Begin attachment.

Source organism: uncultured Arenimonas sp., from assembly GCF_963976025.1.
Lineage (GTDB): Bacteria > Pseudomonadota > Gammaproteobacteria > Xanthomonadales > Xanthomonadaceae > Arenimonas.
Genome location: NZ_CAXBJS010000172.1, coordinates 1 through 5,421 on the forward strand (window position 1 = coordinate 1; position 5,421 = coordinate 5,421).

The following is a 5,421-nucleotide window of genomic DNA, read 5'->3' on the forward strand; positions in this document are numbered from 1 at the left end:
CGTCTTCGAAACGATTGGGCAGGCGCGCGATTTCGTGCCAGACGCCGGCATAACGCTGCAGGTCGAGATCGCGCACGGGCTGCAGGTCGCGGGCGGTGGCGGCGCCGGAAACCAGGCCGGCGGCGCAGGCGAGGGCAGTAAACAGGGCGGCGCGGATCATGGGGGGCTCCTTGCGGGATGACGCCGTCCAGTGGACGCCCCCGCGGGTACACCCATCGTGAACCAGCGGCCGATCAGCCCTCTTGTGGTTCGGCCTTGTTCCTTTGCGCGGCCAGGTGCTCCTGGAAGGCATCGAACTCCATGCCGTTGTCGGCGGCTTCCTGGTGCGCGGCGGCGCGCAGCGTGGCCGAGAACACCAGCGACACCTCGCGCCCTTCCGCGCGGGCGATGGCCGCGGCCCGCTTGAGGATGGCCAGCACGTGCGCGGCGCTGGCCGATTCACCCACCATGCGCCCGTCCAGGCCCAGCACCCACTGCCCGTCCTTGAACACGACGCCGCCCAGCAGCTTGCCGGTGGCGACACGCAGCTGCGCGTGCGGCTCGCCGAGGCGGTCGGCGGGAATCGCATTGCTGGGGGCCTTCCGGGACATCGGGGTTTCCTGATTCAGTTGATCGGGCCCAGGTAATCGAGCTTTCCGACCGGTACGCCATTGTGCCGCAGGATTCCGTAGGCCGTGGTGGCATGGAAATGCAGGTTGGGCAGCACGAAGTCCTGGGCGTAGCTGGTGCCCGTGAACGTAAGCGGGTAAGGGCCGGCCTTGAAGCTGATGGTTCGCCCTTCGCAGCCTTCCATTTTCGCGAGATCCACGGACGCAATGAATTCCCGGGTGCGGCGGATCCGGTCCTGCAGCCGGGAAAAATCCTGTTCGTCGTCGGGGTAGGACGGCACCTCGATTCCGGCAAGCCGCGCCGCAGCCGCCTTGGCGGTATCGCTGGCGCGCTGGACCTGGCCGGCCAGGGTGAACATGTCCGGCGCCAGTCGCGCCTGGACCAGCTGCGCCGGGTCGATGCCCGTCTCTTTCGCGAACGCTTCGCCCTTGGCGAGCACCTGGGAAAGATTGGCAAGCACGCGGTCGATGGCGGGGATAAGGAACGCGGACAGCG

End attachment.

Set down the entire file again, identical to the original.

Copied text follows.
Source organism: uncultured Arenimonas sp., from assembly GCF_963976025.1.
Lineage (GTDB): Bacteria > Pseudomonadota > Gammaproteobacteria > Xanthomonadales > Xanthomonadaceae > Arenimonas.
Genome location: NZ_CAXBJS010000172.1, coordinates 1 through 5,421 on the forward strand (window position 1 = coordinate 1; position 5,421 = coordinate 5,421).

The following is a 5,421-nucleotide window of genomic DNA, read 5'->3' on the forward strand; positions in this document are numbered from 1 at the left end:
CGTCTTCGAAACGATTGGGCAGGCGCGCGATTTCGTGCCAGACGCCGGCATAACGCTGCAGGTCGAGATCGCGCACGGGCTGCAGGTCGCGGGCGGTGGCGGCGCCGGAAACCAGGCCGGCGGCGCAGGCGAGGGCAGTAAACAGGGCGGCGCGGATCATGGGGGGCTCCTTGCGGGATGACGCCGTCCAGTGGACGCCCCCGCGGGTACACCCATCGTGAACCAGCGGCCGATCAGCCCTCTTGTGGTTCGGCCTTGTTCCTTTGCGCGGCCAGGTGCTCCTGGAAGGCATCGAACTCCATGCCGTTGTCGGCGGCTTCCTGGTGCGCGGCGGCGCGCAGCGTGGCCGAGAACACCAGCGACACCTCGCGCCCTTCCGCGCGGGCGATGGCCGCGGCCCGCTTGAGGATGGCCAGCACGTGCGCGGCGCTGGCCGATTCACCCACCATGCGCCCGTCCAGGCCCAGCACCCACTGCCCGTCCTTGAACACGACGCCGCCCAGCAGCTTGCCGGTGGCGACACGCAGCTGCGCGTGCGGCTCGCCGAGGCGGTCGGCGGGAATCGCATTGCTGGGGGCCTTCCGGGACATCGGGGTTTCCTGATTCAGTTGATCGGGCCCAGGTAATCGAGCTTTCCGACCGGTACGCCATTGTGCCGCAGGATTCCGTAGGCCGTGGTGGCATGGAAATGCAGGTTGGGCAGCACGAAGTCCTGGGCGTAGCTGGTGCCCGTGAACGTAAGCGGGTAAGGGCCGGCCTTGAAGCTGATGGTTCGCCCTTCGCAGCCTTCCATTTTCGCGAGATCCACGGACGCAATGAATTCCCGGGTGCGGCGGATCCGGTCCTGCAGCCGGGAAAAATCCTGTTCGTCGTCGGGGTAGGACGGCACCTCGATTCCGGCAAGCCGCGCCGCAGCCGCCTTGGCGGTATCGCTGGCGCGCTGGACCTGGCCGGCCAGGGTGAACATGTCCGGCGCCAGTCGCGCCTGGACCAGCTGCGCCGGGTCGATGCCCGTCTCTTTCGCGAACGCTTCGCCCTTGGCGAGCACCTGGGAAAGATTGGCAAGCACGCGGTCGATGGCGGGGATAAGGAACGCGGACAGCG